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Yield Curve

Financial Dictionary
What Is a Yield Curve? A yield curve is the relationship between interest rates and time, and is determined by plotting the yields of bonds with equal credit quality against their maturities. What Does the Yield Curve Tell You? By looking at the yield curve of bonds having equal credit quality but differing maturity dates, the slope of the curve will give you a good idea of the future interest rate changes and economic activity. Yield curves can take the form of three shapes: normal (upward sloping curve), inverted (downward sloping curve), and flat. A normal yield curve shows yields…
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Living Will

Financial Dictionary
What is a Living Will? A living will provides instructions to your healthcare provider in the event that you are unable to communicate. A living will dictates whether or not you wish to receive medical treatment to prolong your life if you suffer irreversible or terminal injury. Why is it Important to Have a Living Will? Having a living will cuts down on the uncertainty of your wishes by spelling out how you would like to proceed with the use of life-saving measures if the situation arises. A living will should always be a part of your estate plan. If…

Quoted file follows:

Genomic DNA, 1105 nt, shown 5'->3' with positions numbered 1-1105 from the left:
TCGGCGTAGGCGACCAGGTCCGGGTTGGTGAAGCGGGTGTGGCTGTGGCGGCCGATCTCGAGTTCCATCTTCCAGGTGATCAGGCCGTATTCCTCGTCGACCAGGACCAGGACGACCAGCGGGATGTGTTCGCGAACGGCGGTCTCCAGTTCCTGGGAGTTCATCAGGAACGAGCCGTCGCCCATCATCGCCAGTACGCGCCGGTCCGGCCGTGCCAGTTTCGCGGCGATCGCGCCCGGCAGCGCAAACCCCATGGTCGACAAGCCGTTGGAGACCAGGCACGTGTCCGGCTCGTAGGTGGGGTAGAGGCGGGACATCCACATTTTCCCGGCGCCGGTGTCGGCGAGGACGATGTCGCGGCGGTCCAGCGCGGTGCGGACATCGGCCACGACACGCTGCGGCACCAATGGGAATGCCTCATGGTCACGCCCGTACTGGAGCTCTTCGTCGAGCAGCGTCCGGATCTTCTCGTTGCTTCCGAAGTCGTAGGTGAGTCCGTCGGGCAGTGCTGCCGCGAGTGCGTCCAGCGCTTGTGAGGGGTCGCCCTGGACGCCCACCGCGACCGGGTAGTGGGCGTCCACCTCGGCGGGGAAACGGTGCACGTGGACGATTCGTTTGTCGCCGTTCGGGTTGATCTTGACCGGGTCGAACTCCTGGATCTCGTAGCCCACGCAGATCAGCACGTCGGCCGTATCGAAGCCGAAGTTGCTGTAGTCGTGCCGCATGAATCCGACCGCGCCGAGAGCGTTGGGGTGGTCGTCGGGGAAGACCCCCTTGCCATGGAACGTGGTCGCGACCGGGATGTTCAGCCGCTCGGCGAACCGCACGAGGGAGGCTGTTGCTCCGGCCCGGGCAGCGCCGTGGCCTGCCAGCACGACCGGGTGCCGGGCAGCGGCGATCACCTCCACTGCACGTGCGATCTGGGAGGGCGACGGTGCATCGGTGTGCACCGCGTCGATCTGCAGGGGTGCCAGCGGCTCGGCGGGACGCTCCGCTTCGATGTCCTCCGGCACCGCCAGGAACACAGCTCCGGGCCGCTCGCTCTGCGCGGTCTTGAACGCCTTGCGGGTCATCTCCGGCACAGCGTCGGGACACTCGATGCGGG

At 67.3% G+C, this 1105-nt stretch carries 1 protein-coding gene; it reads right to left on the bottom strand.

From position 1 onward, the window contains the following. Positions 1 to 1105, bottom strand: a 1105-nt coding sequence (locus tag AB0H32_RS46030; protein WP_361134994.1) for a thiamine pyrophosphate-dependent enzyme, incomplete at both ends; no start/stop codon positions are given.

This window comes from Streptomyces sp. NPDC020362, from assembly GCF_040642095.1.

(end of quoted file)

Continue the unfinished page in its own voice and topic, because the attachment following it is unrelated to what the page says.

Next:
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incentive stock options ISO

Stocks

Financial Dictionary
What Is a Stock? A stock is a long-term, growth-oriented investment representing ownership in a company; also known as ‘equity.’ How to Invest in Stocks When investing in stocks, you don’t necessarily need a lot of money to get started – you can invest with as little as $50. You can also decide whether to pick and choose stocks individually, have an expert to manage the process, or use your employer’s 401(k). Once you start to invest in stocks, you might want to open an IRA or a brokerage account. This allows you to have some options and determine what…